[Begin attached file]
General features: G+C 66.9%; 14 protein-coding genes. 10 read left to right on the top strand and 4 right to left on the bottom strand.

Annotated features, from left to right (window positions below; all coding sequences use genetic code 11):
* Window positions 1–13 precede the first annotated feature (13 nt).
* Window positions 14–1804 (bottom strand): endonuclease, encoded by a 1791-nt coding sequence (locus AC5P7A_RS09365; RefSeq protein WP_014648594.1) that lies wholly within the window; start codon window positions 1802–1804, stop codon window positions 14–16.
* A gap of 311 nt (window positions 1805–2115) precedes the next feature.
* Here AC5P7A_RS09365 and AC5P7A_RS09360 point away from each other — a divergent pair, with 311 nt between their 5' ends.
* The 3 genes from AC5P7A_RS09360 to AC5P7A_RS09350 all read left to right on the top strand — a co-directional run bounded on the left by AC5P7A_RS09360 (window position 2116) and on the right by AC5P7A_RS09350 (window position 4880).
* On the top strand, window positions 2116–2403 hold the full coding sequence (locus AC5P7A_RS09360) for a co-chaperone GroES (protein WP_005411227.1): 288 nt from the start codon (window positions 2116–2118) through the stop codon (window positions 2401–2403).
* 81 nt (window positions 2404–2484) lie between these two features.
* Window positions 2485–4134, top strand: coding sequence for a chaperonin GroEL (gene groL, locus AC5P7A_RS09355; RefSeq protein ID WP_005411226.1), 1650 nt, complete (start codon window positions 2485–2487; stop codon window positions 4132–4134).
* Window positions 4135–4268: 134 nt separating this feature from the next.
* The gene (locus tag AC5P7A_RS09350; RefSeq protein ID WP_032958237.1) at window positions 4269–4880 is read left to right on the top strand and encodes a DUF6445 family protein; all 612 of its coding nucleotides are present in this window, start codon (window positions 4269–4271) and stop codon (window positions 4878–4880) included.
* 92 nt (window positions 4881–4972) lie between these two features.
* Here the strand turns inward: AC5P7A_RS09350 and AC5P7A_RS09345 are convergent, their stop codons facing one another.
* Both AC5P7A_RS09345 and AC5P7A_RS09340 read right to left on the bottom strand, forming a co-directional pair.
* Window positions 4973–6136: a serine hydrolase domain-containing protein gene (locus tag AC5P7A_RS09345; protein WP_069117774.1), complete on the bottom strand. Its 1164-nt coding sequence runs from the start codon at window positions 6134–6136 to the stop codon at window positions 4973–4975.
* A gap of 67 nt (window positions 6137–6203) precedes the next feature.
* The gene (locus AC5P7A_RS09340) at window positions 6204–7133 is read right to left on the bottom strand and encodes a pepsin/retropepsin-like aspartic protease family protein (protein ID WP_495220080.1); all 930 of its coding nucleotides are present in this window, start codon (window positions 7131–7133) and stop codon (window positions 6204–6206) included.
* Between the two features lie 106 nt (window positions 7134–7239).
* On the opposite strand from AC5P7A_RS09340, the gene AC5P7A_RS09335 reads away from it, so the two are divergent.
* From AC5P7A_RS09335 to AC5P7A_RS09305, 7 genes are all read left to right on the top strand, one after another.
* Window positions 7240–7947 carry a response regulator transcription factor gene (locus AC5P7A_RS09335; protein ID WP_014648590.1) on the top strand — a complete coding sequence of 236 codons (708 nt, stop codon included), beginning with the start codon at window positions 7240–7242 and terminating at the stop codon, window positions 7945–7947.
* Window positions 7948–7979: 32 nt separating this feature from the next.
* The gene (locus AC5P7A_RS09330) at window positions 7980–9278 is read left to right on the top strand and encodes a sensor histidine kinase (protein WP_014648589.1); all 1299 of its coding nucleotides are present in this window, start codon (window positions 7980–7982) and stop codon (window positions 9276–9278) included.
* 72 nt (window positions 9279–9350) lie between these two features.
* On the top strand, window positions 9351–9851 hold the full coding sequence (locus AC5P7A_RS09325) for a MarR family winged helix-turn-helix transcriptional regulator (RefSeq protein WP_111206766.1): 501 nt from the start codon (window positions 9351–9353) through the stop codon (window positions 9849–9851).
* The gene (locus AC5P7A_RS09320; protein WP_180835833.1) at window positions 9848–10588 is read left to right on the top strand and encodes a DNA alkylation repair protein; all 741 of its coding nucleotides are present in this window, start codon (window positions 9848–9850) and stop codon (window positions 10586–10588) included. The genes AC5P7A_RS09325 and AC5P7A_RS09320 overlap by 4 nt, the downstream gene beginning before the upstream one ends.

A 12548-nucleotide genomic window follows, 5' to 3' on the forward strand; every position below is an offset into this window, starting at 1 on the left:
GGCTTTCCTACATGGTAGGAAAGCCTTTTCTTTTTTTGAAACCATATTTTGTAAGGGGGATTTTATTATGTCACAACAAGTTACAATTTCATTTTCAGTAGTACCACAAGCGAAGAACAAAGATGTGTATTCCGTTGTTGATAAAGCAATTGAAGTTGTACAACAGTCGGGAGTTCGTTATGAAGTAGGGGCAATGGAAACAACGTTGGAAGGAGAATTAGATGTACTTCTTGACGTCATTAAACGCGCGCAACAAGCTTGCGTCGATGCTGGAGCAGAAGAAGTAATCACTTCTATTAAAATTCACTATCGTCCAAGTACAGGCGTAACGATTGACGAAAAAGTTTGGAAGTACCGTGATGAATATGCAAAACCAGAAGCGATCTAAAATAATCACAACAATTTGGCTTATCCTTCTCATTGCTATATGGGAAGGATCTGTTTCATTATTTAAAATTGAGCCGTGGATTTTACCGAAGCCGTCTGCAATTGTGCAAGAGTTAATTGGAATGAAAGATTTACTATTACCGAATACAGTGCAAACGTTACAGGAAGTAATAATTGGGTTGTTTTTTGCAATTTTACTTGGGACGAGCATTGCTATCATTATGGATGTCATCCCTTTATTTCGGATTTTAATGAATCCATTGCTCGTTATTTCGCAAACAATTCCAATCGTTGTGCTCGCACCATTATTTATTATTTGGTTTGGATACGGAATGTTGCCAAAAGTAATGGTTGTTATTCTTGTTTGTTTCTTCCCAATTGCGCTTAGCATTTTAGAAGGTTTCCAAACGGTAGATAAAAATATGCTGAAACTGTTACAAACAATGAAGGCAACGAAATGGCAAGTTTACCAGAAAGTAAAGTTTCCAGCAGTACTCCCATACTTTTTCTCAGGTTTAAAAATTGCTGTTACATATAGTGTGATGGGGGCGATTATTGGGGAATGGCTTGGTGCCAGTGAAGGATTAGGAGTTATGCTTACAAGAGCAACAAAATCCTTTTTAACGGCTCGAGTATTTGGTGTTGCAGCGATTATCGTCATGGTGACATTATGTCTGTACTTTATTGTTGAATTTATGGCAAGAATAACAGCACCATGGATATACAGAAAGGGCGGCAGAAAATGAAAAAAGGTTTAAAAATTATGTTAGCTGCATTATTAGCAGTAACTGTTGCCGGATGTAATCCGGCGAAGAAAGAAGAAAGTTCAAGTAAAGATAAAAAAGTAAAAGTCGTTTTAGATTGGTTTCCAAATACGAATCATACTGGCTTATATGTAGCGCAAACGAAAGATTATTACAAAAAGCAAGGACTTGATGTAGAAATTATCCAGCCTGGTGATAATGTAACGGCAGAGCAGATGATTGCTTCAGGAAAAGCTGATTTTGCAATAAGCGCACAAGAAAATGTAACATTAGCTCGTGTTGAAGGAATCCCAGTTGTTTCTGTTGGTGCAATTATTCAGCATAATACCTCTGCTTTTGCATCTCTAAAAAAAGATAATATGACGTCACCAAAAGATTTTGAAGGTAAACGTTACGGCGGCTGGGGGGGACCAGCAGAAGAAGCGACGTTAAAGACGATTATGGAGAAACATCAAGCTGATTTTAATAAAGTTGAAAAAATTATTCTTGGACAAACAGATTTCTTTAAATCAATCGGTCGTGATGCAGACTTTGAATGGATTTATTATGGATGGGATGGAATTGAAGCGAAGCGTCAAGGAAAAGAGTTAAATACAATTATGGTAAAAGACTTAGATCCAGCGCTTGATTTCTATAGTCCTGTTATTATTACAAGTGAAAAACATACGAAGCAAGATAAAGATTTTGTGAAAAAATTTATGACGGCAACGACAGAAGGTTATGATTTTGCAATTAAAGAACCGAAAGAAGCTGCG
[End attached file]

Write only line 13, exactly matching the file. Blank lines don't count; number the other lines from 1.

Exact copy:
* 92 nt (window positions 4881–4972) lie between these two features.